What it’s about: When Marnie Was There is the story of, Anna, a young asthmatic foster child who is sent for the summer to live with relatives by the sea following an asthma attack. Although Anna’s asthma is a concern, having noticed her tendency to withdraw and build emotional barriers around herself, her step mother is more concerned with Anna’s delicate emotional state. Marnie, the titular character, befriends Anna shortly after her arrival; however, as Anna soon discovers, things are not quite what they seem with the beautiful and mysterious Marnie.
What I like about it. When Marnie Was There has a way of keeping it real while simultaneously building an incredible fantasy world to get lost in. The protagonist isn’t a robot or a monster or an anthropomorphized car trying to win the big race or save the world. It’s a pre-teen girl struggling to understand a complex relationship with her foster mother and overcome crippling social anxieties stemming from a negative sense of self-worth. “Supernatural elements aside,” says Kerry Lengel in his review for the Arizona Republic, “the heart of the story is a portrait of a frightened girl who learns to heal her fragile heart by building connections, both to her past and to the community around her.” It is the supernatural element; however, that moves the story forward. The plot, while not altogether novel, isn’t predictable either, and the story overall benefits tremendously from the old-school hand drawn animation.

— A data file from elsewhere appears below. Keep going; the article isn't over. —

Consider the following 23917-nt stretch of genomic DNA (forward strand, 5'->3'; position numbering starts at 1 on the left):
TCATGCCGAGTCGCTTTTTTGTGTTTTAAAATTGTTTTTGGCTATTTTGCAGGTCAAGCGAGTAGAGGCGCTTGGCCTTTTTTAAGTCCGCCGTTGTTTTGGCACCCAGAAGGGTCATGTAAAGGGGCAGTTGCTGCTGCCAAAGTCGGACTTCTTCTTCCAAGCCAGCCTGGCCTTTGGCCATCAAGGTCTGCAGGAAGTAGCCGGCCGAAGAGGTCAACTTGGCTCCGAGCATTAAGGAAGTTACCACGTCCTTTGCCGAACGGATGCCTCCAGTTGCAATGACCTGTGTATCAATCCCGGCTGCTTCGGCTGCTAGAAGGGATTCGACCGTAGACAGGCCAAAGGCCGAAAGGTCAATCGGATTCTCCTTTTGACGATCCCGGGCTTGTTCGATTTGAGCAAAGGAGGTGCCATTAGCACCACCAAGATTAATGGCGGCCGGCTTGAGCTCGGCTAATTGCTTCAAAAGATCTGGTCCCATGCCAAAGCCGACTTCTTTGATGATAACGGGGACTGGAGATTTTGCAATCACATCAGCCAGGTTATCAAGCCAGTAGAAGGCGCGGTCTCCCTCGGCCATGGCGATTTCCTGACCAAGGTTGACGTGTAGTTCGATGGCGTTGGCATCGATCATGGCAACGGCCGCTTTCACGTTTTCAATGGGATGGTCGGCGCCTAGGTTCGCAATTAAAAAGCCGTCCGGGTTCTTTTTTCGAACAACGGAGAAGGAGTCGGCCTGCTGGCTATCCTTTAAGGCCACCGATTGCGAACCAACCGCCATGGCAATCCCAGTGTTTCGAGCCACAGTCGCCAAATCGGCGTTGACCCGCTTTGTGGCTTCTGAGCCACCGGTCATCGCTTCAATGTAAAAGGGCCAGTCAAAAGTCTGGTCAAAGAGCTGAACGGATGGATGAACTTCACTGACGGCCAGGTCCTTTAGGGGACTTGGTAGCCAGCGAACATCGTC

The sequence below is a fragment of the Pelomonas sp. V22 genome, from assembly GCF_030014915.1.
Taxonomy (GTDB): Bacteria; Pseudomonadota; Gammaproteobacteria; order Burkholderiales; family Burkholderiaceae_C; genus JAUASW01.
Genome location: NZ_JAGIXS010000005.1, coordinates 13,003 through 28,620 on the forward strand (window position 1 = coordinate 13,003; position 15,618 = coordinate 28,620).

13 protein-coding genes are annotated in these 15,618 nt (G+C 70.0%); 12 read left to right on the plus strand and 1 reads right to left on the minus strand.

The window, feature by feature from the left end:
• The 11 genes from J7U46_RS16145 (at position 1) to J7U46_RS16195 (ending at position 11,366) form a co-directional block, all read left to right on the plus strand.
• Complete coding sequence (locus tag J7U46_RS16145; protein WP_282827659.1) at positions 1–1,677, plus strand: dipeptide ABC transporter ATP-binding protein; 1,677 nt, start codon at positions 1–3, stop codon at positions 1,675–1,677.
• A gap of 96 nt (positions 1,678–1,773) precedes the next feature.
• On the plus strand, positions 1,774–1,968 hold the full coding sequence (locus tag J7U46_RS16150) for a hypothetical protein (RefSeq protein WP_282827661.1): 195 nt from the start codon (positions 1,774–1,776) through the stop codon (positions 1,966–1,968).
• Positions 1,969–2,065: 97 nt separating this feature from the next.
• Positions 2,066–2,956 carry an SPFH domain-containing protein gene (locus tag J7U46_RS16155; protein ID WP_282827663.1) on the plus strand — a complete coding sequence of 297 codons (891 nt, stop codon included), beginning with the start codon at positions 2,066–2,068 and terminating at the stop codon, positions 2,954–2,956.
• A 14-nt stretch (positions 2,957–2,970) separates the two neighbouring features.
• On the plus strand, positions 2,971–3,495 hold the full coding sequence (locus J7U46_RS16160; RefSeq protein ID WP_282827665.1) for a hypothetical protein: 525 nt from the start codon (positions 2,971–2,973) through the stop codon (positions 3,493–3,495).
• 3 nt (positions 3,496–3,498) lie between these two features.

Recommended for fans of Studio Ghibli, G-Kids Films, hand-drawn animation, and anyone curious to see just how engaging and thoughtful young adult fiction can be that doesn’t involve death matches or warring factions of vampires and lycanthropes.